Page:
LearnCenter and VivaKi, Travel Benchmark Survey, TargusInfo, AT&T Biz Solution, CHOBS, Ntractive

David Sims : First Coffee
David Sims
| CRM, ERP, Contact Center, Turkish Coffee and Astroichthiology:

LearnCenter and VivaKi, Travel Benchmark Survey, TargusInfo, AT&T Biz Solution, CHOBS, Ntractive

The news as of the first coffee this morning, and the music is Mick Jagger's 1993 solo album Wandering Spirit. I bow to nobody in my appreciation of the Rolling Stones, which is why I refused to buy any of their solo albums, but I heard "Evening Gown" from this album in a 2006 duet between Jagger and Jerry Lee Lewis, thought hm, that sounds pretty good, listened to the clips from Wandering Spirit on iTunes and was impressed enough to give it a shot. 

Learn.com, a vendor of on-demand workforce development and productivity, has announced that the VivaKi Nerve Center, a core division of France's Publicis Groupe's VivaKi entity, chose the LearnCenter Platform for online training "to their global employees."

As opposed, presumably, to their extraterrestial employees. 

VivaKi officials say they're expecting the software to provide savings in administrative time, such as time spent on completing training registration, as well as savings in travel and "just-in-time" training.

"We selected Learn.com because it will provide us with all the tools we need," says Barbara Jobs, VP, Talent and Development, VivaKi Nerve Center, adding that the product offers "the opportunity for us to add new components at no charge" and that it lets them "create different sub groups that can be controlled by each group within our ecosystem, each with its own look and feel."

The VivaKi Nerve Center is a core Publicis Groupe resource within VivaKi. Learn.com's products include the LearnCenter learning and talent management suite, WebRoom Web conferencing suite, PeopleCenter Application Builder, FormFlow Custom Form Creation and other products.

The results of the first eTravel Benchmark survey from online research firm eDigitalResearch are in. Evidently online travel industry as a whole "has some way to go in order to compete with 'best in breed' companies for Web site engagement and customer service." 

But we didn't have to tell you that, did we?

According to survey officials, that online travel sites "need to look beyond the 'wow' factor," and "work harder at improving the entire end to end Web site experience" if they are to build trusted, long-term relationships that encourage customers to buy from them time and time again.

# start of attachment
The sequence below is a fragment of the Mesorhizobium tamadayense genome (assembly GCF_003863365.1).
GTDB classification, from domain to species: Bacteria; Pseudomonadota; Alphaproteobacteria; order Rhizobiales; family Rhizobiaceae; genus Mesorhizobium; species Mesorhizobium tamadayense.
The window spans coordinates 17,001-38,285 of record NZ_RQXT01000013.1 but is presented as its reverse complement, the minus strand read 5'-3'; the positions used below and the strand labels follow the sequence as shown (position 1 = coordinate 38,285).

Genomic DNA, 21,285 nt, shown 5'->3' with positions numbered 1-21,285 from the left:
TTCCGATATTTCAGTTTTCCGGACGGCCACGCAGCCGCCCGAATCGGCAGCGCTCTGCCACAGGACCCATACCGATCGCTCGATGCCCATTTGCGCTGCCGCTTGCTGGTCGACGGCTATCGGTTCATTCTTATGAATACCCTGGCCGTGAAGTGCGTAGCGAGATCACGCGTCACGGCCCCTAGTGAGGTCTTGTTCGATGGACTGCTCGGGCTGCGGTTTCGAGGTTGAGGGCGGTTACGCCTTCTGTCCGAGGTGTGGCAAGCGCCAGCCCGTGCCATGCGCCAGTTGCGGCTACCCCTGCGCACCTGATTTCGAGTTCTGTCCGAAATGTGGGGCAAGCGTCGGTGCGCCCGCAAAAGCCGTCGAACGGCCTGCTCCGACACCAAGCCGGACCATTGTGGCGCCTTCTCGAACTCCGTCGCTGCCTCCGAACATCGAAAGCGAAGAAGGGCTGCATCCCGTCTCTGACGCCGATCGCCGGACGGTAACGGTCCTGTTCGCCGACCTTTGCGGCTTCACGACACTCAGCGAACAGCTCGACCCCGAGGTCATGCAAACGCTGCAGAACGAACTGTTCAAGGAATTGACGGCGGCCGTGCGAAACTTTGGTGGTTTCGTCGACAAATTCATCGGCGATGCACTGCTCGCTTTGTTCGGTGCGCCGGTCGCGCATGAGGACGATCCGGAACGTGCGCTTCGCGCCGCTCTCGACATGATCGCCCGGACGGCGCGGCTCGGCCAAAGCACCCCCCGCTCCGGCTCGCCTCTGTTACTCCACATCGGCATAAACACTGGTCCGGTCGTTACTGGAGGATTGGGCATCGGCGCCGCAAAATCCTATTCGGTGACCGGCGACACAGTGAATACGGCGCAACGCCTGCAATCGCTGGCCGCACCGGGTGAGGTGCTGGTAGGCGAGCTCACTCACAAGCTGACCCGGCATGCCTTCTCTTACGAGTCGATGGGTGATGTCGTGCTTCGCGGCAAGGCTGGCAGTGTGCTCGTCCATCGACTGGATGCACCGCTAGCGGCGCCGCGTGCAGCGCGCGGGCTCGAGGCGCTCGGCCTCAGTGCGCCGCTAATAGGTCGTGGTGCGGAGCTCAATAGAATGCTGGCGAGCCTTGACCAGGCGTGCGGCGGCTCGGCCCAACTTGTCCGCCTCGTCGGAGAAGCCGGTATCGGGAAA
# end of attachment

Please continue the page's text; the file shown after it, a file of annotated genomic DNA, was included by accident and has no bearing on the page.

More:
The eTravel Benchmark survey uses eDigitalResearch's eMysteryShopper tool to measure the usability of 18 channel crossing, cruise and airline sites, comparing "seven key areas" ranging from first impressions to the search and booking process. 

"The recipe for a successful site is a simple one," the study's authors conclude. "What customers want is a clear step-by-step process. They want a site that is easy to purchase from but at the same time that has the inspirational 'wow' factor to keep them engaged. Add to that transparent pricing, great customer service, and of course a great trip and you've cracked it." 

Great. So there you are. Go thou and do likewise. I don't see the problem.

Not that it'll shake up American consumers' habits, but if you're a Brit looking for a weekend in France or a Frenchie eager to sample the joys of Birmingham, you'll be pleased to know that "channel crossing operators fared better in the survey with P&O Ferries emerging as the top performer and Stena Line second."

And this will shock nobody either: The study found that airlines advertising for business in Britian were "notably let down by poor first impressions and disappointing customer service." When measured on telephone customer service, just one airline, British Airways, made it into the top 10 rankings, rated seventh and just two airlines (Virgin Atlantic and British Airways) scored highly enough to make the top 10 for email customer service.